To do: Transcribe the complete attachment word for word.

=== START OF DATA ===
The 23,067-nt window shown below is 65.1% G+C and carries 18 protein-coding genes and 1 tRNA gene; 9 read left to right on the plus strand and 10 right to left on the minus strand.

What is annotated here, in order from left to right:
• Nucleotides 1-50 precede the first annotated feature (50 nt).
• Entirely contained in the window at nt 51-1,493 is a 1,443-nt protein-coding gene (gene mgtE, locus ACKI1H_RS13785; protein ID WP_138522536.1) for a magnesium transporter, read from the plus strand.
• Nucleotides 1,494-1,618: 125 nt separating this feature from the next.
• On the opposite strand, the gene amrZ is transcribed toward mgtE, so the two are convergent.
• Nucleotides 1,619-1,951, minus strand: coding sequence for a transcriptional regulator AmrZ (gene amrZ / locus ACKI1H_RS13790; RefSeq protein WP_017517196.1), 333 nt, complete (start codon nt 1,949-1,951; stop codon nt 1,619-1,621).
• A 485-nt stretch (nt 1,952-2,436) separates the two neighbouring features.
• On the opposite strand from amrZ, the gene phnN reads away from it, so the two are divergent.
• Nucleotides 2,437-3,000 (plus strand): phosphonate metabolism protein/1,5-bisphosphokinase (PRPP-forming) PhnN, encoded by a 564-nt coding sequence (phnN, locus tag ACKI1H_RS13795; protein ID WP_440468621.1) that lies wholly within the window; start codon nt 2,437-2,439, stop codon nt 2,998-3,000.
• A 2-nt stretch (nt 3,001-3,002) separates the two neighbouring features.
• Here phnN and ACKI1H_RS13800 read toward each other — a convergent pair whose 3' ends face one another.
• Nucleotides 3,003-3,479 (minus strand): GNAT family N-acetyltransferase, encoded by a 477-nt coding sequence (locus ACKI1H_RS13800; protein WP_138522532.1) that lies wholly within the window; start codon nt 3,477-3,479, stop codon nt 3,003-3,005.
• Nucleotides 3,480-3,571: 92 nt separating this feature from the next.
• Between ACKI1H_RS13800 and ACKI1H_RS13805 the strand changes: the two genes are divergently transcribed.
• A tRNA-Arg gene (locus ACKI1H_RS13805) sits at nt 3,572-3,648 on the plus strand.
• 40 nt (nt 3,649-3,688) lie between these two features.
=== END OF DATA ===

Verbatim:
The 23,067-nt window shown below is 65.1% G+C and carries 18 protein-coding genes and 1 tRNA gene; 9 read left to right on the plus strand and 10 right to left on the minus strand.

What is annotated here, in order from left to right:
• Nucleotides 1-50 precede the first annotated feature (50 nt).
• Entirely contained in the window at nt 51-1,493 is a 1,443-nt protein-coding gene (gene mgtE, locus ACKI1H_RS13785; protein ID WP_138522536.1) for a magnesium transporter, read from the plus strand.
• Nucleotides 1,494-1,618: 125 nt separating this feature from the next.
• On the opposite strand, the gene amrZ is transcribed toward mgtE, so the two are convergent.
• Nucleotides 1,619-1,951, minus strand: coding sequence for a transcriptional regulator AmrZ (gene amrZ / locus ACKI1H_RS13790; RefSeq protein WP_017517196.1), 333 nt, complete (start codon nt 1,949-1,951; stop codon nt 1,619-1,621).
• A 485-nt stretch (nt 1,952-2,436) separates the two neighbouring features.
• On the opposite strand from amrZ, the gene phnN reads away from it, so the two are divergent.
• Nucleotides 2,437-3,000 (plus strand): phosphonate metabolism protein/1,5-bisphosphokinase (PRPP-forming) PhnN, encoded by a 564-nt coding sequence (phnN, locus tag ACKI1H_RS13795; protein ID WP_440468621.1) that lies wholly within the window; start codon nt 2,437-2,439, stop codon nt 2,998-3,000.
• A 2-nt stretch (nt 3,001-3,002) separates the two neighbouring features.
• Here phnN and ACKI1H_RS13800 read toward each other — a convergent pair whose 3' ends face one another.
• Nucleotides 3,003-3,479 (minus strand): GNAT family N-acetyltransferase, encoded by a 477-nt coding sequence (locus ACKI1H_RS13800; protein WP_138522532.1) that lies wholly within the window; start codon nt 3,477-3,479, stop codon nt 3,003-3,005.
• Nucleotides 3,480-3,571: 92 nt separating this feature from the next.
• Between ACKI1H_RS13800 and ACKI1H_RS13805 the strand changes: the two genes are divergently transcribed.
• A tRNA-Arg gene (locus ACKI1H_RS13805) sits at nt 3,572-3,648 on the plus strand.
• 40 nt (nt 3,649-3,688) lie between these two features.